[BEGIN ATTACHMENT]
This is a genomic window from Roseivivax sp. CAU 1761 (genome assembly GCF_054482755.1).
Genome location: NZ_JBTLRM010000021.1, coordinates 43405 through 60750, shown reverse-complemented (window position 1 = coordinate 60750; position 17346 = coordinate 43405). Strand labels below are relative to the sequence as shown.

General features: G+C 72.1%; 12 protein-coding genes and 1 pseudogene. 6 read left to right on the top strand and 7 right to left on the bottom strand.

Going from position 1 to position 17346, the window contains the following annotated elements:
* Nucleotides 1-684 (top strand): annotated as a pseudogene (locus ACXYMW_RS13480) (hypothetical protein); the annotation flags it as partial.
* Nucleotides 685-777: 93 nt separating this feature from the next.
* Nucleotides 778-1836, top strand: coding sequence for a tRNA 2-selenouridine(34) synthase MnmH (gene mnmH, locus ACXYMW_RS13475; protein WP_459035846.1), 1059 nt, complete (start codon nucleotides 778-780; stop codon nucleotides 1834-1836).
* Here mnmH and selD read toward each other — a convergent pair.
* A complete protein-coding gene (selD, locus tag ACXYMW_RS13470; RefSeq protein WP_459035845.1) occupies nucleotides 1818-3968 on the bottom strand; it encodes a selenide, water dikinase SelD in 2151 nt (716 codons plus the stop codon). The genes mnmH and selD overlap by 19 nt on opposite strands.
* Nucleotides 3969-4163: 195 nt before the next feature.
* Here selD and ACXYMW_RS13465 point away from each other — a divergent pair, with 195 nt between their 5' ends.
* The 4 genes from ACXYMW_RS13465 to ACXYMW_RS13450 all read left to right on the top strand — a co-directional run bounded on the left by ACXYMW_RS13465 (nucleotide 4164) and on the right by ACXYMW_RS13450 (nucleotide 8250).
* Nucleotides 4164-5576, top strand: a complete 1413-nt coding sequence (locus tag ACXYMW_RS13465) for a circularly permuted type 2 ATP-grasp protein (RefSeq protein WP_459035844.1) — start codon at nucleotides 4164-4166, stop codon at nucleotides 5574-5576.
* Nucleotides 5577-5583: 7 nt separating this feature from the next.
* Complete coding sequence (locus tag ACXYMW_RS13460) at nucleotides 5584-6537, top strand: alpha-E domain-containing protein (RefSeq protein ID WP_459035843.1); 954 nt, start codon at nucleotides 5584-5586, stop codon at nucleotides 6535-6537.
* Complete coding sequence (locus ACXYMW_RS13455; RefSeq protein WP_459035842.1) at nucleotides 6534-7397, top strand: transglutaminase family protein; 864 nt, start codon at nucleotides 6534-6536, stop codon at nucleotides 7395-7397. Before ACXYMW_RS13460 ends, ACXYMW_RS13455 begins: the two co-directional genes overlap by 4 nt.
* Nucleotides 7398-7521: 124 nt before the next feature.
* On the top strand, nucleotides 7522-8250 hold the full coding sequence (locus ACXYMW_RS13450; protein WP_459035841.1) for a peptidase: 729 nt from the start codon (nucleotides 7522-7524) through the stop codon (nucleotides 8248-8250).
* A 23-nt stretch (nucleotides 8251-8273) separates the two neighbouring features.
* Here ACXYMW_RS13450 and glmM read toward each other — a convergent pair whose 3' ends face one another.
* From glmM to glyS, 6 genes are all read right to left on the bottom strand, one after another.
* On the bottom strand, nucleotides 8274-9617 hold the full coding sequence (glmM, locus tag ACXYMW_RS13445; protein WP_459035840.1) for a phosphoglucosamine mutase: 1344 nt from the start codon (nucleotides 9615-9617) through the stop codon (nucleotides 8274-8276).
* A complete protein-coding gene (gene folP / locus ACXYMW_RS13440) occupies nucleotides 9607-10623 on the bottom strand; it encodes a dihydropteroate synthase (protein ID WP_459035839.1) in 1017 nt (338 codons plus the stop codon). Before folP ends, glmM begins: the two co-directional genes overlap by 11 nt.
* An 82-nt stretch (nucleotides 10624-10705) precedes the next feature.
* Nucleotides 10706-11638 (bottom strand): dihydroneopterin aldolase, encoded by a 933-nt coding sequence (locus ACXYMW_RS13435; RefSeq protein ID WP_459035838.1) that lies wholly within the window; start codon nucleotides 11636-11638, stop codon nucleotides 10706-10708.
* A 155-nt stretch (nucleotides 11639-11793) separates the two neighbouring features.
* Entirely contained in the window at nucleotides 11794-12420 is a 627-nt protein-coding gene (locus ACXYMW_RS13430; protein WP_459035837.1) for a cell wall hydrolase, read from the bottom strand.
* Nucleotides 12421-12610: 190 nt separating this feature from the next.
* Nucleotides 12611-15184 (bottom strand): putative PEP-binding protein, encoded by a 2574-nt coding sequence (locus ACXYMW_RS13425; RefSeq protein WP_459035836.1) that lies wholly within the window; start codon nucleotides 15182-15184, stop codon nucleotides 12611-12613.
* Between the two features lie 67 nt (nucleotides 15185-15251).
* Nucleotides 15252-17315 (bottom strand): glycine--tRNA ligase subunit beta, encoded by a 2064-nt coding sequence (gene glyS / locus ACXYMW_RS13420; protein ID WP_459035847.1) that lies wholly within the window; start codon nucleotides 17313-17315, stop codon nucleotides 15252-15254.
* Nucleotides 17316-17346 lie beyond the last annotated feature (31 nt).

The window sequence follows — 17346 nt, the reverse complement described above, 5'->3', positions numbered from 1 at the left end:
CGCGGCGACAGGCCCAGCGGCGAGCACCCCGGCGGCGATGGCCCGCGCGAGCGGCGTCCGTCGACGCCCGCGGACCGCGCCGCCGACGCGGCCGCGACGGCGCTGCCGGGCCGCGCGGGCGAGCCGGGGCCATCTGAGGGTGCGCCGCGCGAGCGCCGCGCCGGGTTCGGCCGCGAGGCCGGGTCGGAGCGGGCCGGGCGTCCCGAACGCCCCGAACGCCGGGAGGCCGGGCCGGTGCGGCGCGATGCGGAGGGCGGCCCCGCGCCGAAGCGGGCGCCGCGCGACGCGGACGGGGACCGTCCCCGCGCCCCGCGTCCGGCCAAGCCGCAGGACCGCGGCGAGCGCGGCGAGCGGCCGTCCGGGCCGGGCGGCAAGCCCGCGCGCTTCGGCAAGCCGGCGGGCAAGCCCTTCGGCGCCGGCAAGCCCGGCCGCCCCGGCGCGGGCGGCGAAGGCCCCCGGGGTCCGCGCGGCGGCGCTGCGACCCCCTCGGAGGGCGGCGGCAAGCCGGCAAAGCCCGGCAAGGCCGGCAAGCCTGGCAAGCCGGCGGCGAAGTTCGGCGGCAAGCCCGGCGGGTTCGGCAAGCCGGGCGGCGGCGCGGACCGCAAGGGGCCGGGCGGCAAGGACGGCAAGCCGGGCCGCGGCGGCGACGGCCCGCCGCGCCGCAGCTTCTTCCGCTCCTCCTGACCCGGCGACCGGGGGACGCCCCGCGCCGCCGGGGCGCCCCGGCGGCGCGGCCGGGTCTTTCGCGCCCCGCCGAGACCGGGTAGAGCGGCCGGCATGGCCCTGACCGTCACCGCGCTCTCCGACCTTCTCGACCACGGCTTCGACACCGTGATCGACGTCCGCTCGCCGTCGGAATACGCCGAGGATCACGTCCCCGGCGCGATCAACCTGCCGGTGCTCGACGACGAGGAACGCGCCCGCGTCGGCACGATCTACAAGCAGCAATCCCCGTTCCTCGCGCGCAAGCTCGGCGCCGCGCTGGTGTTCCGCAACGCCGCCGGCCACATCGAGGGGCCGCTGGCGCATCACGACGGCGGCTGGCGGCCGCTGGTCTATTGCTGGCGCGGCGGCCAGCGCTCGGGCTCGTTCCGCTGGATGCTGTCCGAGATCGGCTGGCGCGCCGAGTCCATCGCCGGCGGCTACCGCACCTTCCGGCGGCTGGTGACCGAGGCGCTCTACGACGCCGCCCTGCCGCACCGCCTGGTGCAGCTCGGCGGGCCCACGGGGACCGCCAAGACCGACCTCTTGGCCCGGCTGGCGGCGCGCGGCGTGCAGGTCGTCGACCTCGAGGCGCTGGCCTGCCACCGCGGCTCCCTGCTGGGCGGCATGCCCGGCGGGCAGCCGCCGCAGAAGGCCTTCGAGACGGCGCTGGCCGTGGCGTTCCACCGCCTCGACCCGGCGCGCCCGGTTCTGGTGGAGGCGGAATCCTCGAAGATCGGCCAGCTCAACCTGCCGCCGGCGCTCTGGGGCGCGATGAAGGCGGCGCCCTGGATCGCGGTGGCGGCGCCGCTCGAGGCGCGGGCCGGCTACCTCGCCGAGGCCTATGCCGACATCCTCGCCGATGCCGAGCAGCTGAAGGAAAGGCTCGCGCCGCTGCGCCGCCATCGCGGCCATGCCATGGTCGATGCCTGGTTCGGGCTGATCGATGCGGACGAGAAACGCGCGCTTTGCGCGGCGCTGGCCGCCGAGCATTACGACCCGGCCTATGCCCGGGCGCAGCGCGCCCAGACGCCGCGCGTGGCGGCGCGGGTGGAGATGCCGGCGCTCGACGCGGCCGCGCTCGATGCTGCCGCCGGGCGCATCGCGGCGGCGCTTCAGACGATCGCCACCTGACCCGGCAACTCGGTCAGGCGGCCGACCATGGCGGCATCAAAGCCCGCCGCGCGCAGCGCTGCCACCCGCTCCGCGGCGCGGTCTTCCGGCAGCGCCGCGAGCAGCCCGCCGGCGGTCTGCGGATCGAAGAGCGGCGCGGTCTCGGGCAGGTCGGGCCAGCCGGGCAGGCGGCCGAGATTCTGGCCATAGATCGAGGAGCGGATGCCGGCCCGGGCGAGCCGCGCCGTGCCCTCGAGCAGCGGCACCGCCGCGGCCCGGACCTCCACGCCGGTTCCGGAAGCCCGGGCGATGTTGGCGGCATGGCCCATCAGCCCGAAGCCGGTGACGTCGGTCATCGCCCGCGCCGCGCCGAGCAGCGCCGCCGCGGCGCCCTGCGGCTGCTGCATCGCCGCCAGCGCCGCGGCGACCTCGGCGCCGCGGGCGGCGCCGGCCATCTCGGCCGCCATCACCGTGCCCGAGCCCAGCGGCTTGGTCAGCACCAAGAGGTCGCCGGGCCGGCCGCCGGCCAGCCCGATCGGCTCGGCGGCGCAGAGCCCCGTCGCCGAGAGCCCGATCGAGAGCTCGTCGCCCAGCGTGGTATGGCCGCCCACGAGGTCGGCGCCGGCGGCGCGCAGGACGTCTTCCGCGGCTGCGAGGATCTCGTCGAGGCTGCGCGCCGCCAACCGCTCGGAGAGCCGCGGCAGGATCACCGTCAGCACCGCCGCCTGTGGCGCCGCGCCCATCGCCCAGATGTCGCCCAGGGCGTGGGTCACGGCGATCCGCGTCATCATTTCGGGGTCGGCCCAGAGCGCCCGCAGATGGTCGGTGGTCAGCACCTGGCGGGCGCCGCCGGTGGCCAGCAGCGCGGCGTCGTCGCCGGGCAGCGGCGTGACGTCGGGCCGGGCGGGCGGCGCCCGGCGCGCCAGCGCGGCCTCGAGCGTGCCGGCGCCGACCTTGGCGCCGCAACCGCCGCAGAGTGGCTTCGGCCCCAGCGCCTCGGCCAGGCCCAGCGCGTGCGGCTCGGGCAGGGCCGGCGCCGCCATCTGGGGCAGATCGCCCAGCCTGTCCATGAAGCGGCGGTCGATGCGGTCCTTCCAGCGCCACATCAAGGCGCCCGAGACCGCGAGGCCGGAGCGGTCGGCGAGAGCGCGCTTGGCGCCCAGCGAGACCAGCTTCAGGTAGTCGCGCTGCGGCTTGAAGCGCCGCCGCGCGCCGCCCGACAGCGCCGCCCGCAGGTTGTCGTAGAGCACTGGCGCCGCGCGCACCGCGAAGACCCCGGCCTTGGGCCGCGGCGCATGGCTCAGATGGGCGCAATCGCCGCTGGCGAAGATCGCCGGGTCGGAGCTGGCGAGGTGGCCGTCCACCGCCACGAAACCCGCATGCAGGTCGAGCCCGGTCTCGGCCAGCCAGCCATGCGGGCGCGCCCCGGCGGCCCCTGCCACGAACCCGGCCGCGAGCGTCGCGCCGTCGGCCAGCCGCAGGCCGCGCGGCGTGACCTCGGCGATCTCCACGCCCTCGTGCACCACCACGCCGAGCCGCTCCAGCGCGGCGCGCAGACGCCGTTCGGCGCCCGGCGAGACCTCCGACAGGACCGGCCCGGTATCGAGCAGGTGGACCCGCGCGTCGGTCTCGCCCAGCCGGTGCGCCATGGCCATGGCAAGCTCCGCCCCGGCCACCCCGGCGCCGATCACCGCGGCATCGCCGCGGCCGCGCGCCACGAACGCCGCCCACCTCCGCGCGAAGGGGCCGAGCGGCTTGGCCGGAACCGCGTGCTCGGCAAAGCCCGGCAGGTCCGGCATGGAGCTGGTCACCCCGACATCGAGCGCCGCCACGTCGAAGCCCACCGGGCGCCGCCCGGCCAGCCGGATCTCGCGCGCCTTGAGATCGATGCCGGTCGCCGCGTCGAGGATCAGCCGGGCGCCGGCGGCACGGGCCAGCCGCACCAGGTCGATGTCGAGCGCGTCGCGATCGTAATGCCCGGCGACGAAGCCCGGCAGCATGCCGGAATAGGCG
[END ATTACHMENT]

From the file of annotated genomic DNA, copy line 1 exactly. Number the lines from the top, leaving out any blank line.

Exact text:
This is a genomic window from Roseivivax sp. CAU 1761 (genome assembly GCF_054482755.1).